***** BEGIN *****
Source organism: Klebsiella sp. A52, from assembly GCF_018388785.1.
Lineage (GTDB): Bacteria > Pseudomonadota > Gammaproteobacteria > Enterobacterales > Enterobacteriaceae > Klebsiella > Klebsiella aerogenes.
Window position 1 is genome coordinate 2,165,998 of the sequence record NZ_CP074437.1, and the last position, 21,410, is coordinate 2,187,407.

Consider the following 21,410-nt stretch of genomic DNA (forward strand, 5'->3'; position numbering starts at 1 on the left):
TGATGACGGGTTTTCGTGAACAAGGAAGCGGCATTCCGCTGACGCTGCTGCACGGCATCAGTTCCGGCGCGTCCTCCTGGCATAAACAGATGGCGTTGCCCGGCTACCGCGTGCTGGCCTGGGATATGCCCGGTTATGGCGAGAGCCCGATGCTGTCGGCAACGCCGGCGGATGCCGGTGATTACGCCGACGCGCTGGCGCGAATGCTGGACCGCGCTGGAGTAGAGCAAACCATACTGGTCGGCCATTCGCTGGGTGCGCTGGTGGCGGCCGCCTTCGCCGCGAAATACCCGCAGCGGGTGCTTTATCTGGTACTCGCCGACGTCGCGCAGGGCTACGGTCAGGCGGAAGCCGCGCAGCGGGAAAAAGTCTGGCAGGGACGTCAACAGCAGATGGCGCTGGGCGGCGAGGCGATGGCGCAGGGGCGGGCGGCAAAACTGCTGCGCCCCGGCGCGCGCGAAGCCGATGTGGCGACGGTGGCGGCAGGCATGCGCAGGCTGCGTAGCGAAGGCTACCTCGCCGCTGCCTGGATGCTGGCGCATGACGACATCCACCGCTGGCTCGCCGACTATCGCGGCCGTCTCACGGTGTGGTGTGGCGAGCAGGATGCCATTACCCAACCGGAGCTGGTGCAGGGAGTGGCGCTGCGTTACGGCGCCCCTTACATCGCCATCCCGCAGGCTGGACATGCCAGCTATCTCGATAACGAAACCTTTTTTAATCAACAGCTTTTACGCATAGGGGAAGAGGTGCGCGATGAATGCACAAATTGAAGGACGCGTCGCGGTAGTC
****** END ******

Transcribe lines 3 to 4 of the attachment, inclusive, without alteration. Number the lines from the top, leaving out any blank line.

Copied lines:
Window position 1 is genome coordinate 2,165,998 of the sequence record NZ_CP074437.1, and the last position, 21,410, is coordinate 2,187,407.

Consider the following 21,410-nt stretch of genomic DNA (forward strand, 5'->3'; position numbering starts at 1 on the left):